Newly published Suffolk student finds her happiness


Courtesy of Deondra Ricketts

Ricketts and her book, “We All Want to be Winners in the Pursuit of Happiness”

Over the last three years, Suffolk University senior Deondra Ricketts has realized how to achieve genuine happiness through lessons she learned on a personal journey to better herself. To help others cultivate their own internal happiness, she published her first book in August titled “We All Want to be Winners in the Pursuit of Happiness.”

The self-help book focuses on mental clarity and self-growth through taking control of your emotions and thoughts in everyday life.

Ricketts was born in Jamaica and grew up in Cape Cod, Mass.. The finance major has had a passion for writing from a young age and has always been encouraged to pursue it as a hobby. She recognized her strength in writing in high school when she received positive feedback from her English teachers, and decided to hold on to this skill through college and publish her first book.

After journaling her thoughts and the life lessons she had collected for three years, she was inspired to turn these notes into a book to share with others. She decided to publish it at the end of this summer in time for readers to be able to digest these lessons and make their goals for the new year.

“My book is basically every single thing I’ve learned over the past three yeas all condensed into something meaningful that a lot of people can relate to,” said Ricketts.

In her writing she covers how happiness is connected to personal accountability, confidence, boundaries and self-love. Ricketts says she was inspired by her own experience and that of everyone else around her.

“I feel like, especially at our age, we tend to place a lot of weight on external things or external factors, especially when it has to do with our happiness,” said Ricketts. “Your happiness is not dependent on anyone else other than yourself… It’s not anybody and it’s not an object– it’s you.”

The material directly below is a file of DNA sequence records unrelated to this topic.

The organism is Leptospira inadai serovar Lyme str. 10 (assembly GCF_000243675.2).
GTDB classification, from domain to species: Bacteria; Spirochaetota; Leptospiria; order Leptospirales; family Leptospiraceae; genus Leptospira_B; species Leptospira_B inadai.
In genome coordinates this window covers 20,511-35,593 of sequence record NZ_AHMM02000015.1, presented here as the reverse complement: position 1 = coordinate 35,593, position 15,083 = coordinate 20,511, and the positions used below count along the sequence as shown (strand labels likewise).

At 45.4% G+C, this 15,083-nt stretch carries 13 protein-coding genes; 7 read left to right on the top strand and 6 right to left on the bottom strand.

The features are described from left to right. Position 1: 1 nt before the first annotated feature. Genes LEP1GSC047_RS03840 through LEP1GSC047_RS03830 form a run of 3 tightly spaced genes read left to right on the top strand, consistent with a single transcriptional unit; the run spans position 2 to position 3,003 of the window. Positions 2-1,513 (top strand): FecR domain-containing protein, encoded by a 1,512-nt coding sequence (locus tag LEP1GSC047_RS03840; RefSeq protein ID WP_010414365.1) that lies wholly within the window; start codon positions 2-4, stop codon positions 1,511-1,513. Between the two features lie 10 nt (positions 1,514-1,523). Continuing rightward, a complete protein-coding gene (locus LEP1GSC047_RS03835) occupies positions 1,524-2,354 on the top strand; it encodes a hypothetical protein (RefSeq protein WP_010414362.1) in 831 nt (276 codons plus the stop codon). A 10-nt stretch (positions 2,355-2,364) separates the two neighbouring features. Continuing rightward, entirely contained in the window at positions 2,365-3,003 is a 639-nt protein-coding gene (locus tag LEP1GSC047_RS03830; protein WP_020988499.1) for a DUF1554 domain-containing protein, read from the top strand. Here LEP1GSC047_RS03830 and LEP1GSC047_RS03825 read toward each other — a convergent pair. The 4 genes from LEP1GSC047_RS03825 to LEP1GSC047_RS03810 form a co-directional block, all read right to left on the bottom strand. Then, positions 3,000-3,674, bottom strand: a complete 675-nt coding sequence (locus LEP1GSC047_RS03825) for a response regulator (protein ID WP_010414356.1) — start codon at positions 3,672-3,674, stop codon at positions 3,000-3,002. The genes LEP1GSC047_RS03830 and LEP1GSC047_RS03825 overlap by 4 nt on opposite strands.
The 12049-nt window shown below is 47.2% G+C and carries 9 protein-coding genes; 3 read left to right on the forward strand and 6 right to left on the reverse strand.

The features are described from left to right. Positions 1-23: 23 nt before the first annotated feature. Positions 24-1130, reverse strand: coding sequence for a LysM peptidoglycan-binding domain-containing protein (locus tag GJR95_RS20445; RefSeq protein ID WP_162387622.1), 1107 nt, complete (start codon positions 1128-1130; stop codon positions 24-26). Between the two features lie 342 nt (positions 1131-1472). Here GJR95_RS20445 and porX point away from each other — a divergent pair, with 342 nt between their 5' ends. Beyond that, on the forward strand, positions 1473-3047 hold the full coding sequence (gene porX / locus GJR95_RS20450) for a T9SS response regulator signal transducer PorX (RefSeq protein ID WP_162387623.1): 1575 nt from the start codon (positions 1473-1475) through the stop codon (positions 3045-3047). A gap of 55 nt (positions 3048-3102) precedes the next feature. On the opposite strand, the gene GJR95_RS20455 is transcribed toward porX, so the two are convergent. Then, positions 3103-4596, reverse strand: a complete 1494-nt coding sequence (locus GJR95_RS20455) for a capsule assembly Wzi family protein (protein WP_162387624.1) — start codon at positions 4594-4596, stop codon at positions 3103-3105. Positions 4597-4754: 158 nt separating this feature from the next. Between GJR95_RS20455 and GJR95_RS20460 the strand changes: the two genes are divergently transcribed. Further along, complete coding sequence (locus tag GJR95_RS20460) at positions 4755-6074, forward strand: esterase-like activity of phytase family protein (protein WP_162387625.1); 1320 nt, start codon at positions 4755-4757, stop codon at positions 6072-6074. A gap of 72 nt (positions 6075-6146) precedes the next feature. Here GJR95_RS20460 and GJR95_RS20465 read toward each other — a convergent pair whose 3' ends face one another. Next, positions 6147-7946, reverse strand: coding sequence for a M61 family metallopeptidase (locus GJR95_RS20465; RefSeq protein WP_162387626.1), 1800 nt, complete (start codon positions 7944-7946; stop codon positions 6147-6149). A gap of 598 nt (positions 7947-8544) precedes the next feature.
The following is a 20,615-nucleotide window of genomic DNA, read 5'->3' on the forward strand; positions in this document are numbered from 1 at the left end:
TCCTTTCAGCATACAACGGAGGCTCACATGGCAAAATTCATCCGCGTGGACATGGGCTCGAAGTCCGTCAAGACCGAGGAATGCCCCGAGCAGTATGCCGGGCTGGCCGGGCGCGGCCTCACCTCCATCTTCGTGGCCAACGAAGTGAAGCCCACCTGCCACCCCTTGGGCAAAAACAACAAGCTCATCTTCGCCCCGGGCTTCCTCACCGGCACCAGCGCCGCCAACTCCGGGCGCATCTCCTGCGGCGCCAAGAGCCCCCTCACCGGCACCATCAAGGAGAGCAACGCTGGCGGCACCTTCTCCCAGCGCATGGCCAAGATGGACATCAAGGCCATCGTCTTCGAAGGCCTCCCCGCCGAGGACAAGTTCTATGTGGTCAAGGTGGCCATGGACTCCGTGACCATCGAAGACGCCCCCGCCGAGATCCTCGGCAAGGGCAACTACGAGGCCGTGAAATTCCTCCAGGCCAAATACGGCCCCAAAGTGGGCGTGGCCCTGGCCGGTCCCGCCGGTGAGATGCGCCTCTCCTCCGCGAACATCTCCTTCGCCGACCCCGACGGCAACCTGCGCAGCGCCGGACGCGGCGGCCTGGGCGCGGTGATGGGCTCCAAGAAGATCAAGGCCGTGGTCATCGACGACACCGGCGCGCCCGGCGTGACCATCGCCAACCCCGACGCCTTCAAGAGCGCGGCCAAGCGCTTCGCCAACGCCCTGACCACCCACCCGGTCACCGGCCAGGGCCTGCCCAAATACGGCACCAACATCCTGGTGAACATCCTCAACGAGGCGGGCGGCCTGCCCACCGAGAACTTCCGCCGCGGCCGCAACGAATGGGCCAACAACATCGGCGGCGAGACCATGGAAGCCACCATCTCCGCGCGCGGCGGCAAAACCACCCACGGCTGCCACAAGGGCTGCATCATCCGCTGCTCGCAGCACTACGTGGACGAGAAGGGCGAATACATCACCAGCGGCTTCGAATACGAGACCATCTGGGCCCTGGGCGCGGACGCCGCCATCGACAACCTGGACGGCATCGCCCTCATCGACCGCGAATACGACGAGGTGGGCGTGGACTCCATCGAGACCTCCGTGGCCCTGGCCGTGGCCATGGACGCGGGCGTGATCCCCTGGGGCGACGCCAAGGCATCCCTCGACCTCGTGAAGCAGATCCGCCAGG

Ricketts started her book in 2019, but credited the completion to the extra time she was granted during COVID-19 shutdowns. As a finance major, vice president of the National Association of Black Accountants and the secretary of the Fundamental Sisterhood Society at Suffolk, the author struggled to find the time for her writing before due to her busy schedule.

“I think that [COVID-19] has given us a lot of free time and that free time has given us a lot of time to reflect and focus on ourselves,” said Ricketts. “Because we are used to always being on the go and always having everything planned out – the thing about [COVID-19] is that everything cannot be definitive. You have to make space for things that are just going to come up.”

During a time of uncertainty and loss, she has encouraged readers to use her book as a coping mechanism, since it was written for those who feel unhappy and are not content with themselves.

Ricketts is confident that this book will not be her last. She is currently working on two projects that she hopes to publish within the next few years. She is working on a collection of poems about her life and a combination of topics that are meaningful to her. Another book she is writing focuses on Black femininity.

She said her newest book, along with her current projects, have been written to contribute to society and teach others.

“I actually have a career outside of writing that I am working toward – so [my book] is not something that I am just trying to monetize. It is something that I am really passionate about,” said Ricketts. “I am happy that people will be able to find something meaningful through me and that it will live forever.”

Follow Ricketts on Instagram @deons_ricketts and @deondra_bks.

Follow Julia on Twitter @juliaahaesy